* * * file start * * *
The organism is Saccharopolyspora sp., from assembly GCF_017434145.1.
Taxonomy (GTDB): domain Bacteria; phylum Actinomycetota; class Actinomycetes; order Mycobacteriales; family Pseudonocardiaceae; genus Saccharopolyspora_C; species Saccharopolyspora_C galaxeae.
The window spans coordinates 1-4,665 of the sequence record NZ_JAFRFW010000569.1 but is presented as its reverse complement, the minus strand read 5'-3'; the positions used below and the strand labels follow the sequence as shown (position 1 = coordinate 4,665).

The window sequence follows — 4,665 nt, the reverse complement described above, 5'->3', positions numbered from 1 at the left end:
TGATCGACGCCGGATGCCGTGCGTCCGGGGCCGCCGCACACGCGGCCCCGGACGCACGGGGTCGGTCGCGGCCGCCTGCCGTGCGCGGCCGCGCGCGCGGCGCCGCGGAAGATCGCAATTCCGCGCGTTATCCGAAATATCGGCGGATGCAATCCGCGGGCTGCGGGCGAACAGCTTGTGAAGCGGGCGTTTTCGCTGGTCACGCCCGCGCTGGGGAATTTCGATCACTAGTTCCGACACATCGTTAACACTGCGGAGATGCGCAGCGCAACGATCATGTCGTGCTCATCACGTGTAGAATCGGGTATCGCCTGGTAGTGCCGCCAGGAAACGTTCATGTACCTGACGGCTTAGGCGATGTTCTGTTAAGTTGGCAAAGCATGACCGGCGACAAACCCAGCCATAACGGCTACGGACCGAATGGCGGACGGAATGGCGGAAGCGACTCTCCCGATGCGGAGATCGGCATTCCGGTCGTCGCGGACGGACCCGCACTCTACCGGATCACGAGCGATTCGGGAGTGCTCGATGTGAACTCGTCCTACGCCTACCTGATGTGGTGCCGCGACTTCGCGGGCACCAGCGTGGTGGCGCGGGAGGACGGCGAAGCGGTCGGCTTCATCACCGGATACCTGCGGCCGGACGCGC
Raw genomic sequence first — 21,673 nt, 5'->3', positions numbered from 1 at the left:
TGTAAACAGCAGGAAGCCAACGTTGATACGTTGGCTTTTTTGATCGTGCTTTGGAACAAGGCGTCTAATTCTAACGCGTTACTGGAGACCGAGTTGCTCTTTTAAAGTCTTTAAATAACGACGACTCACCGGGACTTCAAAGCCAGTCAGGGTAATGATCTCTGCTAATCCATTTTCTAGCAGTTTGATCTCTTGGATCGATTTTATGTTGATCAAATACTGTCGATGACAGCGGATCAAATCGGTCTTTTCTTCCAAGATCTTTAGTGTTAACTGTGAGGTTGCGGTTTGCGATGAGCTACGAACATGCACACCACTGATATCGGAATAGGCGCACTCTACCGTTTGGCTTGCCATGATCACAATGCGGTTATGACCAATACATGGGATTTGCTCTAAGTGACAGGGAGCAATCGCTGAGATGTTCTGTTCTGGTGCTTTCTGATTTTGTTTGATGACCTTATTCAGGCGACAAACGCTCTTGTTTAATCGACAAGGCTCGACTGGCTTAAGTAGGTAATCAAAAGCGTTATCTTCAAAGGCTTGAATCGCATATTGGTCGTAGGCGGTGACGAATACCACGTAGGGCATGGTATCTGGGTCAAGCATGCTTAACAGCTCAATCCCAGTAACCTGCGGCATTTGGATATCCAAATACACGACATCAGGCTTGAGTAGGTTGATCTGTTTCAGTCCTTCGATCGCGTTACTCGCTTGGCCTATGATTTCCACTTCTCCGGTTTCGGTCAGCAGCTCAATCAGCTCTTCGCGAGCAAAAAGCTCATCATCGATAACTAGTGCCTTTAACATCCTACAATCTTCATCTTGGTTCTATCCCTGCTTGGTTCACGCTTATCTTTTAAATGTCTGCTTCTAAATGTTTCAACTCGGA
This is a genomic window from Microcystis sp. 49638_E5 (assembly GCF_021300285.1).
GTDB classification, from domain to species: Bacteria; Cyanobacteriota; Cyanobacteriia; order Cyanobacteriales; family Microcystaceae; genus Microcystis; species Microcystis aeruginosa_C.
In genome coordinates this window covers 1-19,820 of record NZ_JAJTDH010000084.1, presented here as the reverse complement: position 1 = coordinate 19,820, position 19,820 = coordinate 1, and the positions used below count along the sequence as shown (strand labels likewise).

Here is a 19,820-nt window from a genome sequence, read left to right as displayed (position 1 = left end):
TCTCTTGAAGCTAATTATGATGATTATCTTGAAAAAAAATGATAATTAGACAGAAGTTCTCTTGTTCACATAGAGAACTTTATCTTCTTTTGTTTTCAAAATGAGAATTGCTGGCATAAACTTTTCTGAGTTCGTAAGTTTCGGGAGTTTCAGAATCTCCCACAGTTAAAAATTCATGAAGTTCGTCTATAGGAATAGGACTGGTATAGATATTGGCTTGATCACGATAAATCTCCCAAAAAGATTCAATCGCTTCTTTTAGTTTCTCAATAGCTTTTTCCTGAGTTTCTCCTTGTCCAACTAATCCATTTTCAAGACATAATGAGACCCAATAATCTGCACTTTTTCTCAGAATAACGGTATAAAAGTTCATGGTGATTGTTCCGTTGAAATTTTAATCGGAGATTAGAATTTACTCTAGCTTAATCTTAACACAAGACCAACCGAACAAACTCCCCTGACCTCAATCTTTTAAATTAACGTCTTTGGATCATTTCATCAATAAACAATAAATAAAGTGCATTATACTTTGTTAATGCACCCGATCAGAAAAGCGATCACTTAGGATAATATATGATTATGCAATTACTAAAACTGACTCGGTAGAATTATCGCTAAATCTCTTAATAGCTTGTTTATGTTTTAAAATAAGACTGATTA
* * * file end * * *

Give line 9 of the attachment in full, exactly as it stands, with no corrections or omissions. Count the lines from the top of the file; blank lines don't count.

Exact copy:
GTDB classification, from domain to species: Bacteria; Cyanobacteriota; Cyanobacteriia; order Cyanobacteriales; family Microcystaceae; genus Microcystis; species Microcystis aeruginosa_C.